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SATS Ltd Is Trading Close To Its 52 Weeks Low – Is It A Good Business?

Sats Ltd (SGX: S58) is a company that provides food solutions and gateway services.

The Food Solutions covers airline catering, food distribution, industrial catering, whereas Gateway Solutions is involved in ground-handling services of passengers, flights and cargo.

The company has recently captured my attention, since its trading close to its 52 weeks low price.

As investors or potential investors of this company, we want to know whether Sats is a good business.

But there is no quick answer.

In this article, we will look at one important number that may shed some light about the attractiveness of Sats’ business – the return on invested capital (ROIC).

A brief recap of ROIC

In a previous article, I had explained how to use the return on invested capital (or ROIC) to evaluate the quality of a business. For convenience, the math needed to calculate the ROIC is given below:

Generally speaking, a high ROIC could mean a high-quality business, while a low ROIC could point to a business of lower quality. This is important for investors, as a stock’s performance is often tied to the performance of its underlying business over the long-term.

The simple idea behind the ROIC is that, a business with a higher ROIC requires less capital to generate profit, so it gives investors a higher return per dollar invested.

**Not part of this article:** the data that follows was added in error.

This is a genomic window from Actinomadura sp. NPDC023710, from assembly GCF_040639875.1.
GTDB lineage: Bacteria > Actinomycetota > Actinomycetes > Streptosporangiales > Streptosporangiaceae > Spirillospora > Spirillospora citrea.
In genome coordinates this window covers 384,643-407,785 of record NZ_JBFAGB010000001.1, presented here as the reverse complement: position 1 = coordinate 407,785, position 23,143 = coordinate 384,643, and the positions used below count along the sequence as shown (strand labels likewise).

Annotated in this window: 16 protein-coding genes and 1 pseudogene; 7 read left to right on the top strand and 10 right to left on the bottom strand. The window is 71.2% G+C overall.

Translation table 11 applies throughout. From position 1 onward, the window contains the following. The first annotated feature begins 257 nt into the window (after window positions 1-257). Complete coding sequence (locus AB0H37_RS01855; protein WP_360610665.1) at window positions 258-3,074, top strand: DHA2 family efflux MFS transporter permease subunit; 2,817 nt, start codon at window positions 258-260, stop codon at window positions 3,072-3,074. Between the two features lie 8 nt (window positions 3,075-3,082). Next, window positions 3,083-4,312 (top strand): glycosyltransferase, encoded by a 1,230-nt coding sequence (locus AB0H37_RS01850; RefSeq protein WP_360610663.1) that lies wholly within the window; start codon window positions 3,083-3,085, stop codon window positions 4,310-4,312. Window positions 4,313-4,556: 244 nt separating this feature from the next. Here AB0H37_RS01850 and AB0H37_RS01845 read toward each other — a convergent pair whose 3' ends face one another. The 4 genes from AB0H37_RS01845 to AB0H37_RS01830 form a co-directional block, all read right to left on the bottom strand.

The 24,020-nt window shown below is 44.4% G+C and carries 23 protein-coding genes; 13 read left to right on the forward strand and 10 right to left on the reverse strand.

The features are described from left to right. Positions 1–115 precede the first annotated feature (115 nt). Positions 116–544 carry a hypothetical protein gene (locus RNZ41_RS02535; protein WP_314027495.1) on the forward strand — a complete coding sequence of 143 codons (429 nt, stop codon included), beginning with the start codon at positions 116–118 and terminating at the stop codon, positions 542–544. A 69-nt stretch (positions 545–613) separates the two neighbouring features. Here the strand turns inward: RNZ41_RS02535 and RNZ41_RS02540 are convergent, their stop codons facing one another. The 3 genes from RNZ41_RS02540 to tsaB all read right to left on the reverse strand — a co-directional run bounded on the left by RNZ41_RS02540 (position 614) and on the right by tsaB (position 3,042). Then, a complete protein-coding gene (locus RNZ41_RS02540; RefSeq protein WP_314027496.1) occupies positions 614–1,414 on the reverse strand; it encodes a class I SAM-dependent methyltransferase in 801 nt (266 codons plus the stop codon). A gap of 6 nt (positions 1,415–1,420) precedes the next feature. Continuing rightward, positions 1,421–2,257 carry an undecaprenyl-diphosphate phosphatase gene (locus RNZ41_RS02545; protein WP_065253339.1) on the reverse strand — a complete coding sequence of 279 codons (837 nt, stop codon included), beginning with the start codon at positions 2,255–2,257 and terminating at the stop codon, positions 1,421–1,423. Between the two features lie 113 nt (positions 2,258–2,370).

So how does Sats International perform in this ROIC test?

Source: Sats 2016/17 Full Year Result

We can see that the ROIC of 43.1% means that for every S$ 1 of capital invested in the business, Sats earns 43.1 cents in profit.

To put the above into perspective, 43.1% falls into the upper quartile of the ROIC that we have looked at in the past. In other words, if ROIC is the only basis used to evaluate the attractiveness of this business, Sats would be a good business.

One thing that investors should note is that Sats has significant investments in joint ventures and associates and other intangibles, which are not included in the above calculation. As such, it might be useful for investors to include those to give a more complete view of the attractiveness of this business.

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The information provided is for general information purposes only and is not intended to be personalised investment or financial advice. Motley Fool Singapore contributor Lawrence Nga doesn’t own shares in any companies mentioned. Motley Fool Singapore has a buy recommendation for SATS.